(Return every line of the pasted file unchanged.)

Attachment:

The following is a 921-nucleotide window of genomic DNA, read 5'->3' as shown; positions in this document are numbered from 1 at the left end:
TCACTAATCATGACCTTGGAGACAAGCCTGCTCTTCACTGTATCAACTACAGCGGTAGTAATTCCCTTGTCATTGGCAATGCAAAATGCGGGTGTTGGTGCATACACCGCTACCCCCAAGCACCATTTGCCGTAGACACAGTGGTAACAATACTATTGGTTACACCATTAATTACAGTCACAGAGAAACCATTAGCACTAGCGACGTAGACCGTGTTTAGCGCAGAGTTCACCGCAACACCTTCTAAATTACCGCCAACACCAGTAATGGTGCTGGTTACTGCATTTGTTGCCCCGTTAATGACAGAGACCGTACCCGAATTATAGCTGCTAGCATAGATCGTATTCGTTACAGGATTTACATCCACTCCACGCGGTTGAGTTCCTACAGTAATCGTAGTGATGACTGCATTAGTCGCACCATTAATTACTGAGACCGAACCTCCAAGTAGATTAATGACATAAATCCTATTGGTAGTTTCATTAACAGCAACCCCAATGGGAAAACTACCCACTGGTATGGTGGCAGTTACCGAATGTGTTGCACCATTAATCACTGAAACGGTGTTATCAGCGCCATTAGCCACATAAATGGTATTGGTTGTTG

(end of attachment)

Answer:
The following is a 921-nucleotide window of genomic DNA, read 5'->3' as shown; positions in this document are numbered from 1 at the left end:
TCACTAATCATGACCTTGGAGACAAGCCTGCTCTTCACTGTATCAACTACAGCGGTAGTAATTCCCTTGTCATTGGCAATGCAAAATGCGGGTGTTGGTGCATACACCGCTACCCCCAAGCACCATTTGCCGTAGACACAGTGGTAACAATACTATTGGTTACACCATTAATTACAGTCACAGAGAAACCATTAGCACTAGCGACGTAGACCGTGTTTAGCGCAGAGTTCACCGCAACACCTTCTAAATTACCGCCAACACCAGTAATGGTGCTGGTTACTGCATTTGTTGCCCCGTTAATGACAGAGACCGTACCCGAATTATAGCTGCTAGCATAGATCGTATTCGTTACAGGATTTACATCCACTCCACGCGGTTGAGTTCCTACAGTAATCGTAGTGATGACTGCATTAGTCGCACCATTAATTACTGAGACCGAACCTCCAAGTAGATTAATGACATAAATCCTATTGGTAGTTTCATTAACAGCAACCCCAATGGGAAAACTACCCACTGGTATGGTGGCAGTTACCGAATGTGTTGCACCATTAATCACTGAAACGGTGTTATCAGCGCCATTAGCCACATAAATGGTATTGGTTGTTG